Sen. Ted Cruz (R-Texas) urged the Trump administration on Dec. 22 to submit both the Paris climate agreement and the Iran nuclear deal to the Senate as formal treaties in the hope that a vote would stop them from being restored.
The Trump administration exited both agreements, but former Vice President Joe Biden said that he plans to rejoin them should he become president on Jan. 20.
In a letter to President Donald Trump, Cruz, who is a member of the Senate Foreign Relations Committee, made the argument that the two deals should have been submitted as treaties to the Senate by the Obama administration, because Article II, Section 2, Clause 2 of the Constitution “grants the Senate a significant, unique, and indispensable role in developing American foreign policy through treaties.”
Cruz went on to write: “Multiple previous administrations, however, have undermined the Senate’s constitutional role by negotiating significant international agreements, and then refusing to submit them to the Senate for its advice and consent.
“Most recently—and most egregiously—President Obama refused to submit either the Joint Comprehensive Plan of Action (the Iran Deal) or the United Nations Paris Climate Agreement (the Paris Agreement) to the Senate as a treaty.”
The Paris Agreement was adopted by 196 countries in 2015 and entered into force in 2016, with the aim of reducing greenhouse gas emissions.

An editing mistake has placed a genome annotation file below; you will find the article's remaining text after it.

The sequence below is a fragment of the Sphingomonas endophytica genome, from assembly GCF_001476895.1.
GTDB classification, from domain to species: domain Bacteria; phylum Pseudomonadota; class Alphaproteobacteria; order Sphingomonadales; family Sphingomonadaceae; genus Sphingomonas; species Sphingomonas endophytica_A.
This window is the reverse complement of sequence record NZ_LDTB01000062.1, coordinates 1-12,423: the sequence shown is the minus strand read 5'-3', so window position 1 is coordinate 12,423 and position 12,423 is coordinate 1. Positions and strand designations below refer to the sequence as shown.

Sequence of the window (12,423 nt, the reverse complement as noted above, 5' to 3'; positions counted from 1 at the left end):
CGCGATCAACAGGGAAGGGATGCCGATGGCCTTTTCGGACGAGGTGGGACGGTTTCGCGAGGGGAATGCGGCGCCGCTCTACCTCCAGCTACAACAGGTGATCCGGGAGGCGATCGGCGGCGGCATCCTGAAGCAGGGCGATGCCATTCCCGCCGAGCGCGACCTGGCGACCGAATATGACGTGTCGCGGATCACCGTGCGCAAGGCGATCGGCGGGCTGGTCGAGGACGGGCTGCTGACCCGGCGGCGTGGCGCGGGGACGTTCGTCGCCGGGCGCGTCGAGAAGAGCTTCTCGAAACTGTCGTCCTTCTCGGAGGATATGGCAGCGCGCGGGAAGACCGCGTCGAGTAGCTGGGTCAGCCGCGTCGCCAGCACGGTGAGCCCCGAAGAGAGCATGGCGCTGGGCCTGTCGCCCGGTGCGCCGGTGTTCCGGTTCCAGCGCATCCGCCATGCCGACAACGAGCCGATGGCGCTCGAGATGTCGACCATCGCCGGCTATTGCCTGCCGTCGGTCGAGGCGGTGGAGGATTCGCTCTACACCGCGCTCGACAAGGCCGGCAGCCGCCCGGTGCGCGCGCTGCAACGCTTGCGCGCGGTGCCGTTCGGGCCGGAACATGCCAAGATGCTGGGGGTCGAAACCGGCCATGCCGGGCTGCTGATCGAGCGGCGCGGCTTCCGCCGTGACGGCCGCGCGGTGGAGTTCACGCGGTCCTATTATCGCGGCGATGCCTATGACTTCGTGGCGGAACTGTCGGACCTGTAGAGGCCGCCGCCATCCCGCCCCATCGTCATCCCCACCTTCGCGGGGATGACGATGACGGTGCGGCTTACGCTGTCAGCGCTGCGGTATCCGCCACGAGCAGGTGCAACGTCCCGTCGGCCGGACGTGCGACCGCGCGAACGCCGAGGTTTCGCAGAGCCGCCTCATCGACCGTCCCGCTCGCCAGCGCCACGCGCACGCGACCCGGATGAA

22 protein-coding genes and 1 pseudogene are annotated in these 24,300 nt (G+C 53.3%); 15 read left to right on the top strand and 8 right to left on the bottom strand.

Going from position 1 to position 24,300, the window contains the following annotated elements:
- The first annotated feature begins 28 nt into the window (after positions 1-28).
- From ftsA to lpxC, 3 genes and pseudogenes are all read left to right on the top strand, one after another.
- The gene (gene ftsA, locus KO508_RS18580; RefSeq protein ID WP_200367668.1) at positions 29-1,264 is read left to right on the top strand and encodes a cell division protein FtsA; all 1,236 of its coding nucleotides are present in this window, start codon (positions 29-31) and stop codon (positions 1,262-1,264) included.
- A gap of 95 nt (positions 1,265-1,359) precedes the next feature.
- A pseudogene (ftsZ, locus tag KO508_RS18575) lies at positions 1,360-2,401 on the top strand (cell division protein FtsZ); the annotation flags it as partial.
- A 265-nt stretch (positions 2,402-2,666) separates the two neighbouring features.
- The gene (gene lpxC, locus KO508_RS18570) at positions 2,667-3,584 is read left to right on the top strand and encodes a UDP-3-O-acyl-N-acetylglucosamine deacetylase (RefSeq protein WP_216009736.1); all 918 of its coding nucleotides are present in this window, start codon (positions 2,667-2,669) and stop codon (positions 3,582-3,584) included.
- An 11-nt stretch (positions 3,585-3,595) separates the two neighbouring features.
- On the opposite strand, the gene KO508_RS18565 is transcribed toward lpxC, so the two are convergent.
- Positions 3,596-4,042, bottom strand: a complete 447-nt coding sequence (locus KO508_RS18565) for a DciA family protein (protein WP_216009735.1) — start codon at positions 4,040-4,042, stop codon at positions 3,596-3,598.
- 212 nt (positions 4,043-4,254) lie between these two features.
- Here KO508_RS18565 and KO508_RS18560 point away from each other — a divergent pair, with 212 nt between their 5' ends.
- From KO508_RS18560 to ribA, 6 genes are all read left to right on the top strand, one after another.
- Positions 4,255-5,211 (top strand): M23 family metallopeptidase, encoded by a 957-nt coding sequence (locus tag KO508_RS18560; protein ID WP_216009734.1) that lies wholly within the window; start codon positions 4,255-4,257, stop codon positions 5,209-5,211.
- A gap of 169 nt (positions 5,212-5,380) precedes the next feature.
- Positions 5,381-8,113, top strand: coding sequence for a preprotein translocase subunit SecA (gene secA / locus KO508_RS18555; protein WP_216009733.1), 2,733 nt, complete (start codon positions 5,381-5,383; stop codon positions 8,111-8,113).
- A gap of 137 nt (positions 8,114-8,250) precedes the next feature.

Trump addressed his disapproval of the methods outlined in the agreement at a 2017 White House press briefing, saying: “Not only does this deal subject our citizens to harsh economic restrictions, it fails to live up to our environmental ideals.
“I cannot in good conscience support a deal that punishes the United States—which is what it does—the world’s leader in environmental protection, while imposing no meaningful obligations on the world’s leading polluters.
“While the current agreement effectively blocks the development of clean coal in America … China will be allowed to build hundreds of additional coal plants. So, we can’t build the plants, but they can, according to this agreement.”
The Iran nuclear deal, formally known as the Joint Comprehensive Plan of Action, was reached in 2015 between Iran and six countries, including the United States, as well as the European Union. Critics of the deal said it didn’t go far enough to limit Iran’s ability to develop nuclear weapons.
“It is clear to me that we cannot prevent an Iranian nuclear bomb under the decaying and rotten structure of the current agreement,” Trump said in May 2018.
In his letter, Cruz said that close to three dozen senators had urged the Obama administration in 2016 to submit the two agreements to the Senate, but President Barack Obama didn’t comply because he knew the deals wouldn’t be ratified with the required two-thirds vote.
“The only reason the Obama administration refused to submit these agreements to the Senate as treaties were that it knew that the agreements were deeply unpopular and doomed for defeat,” Cruz wrote.
The Texas lawmaker ended his letter by encouraging Trump to restore the Senate’s role in overlooking the two deals by making them into treaties, writing that “only by so doing will the Senate be able to satisfy its constitutional role to provide advice and consent in the event any future administration attempts to revive these dangerous deals.”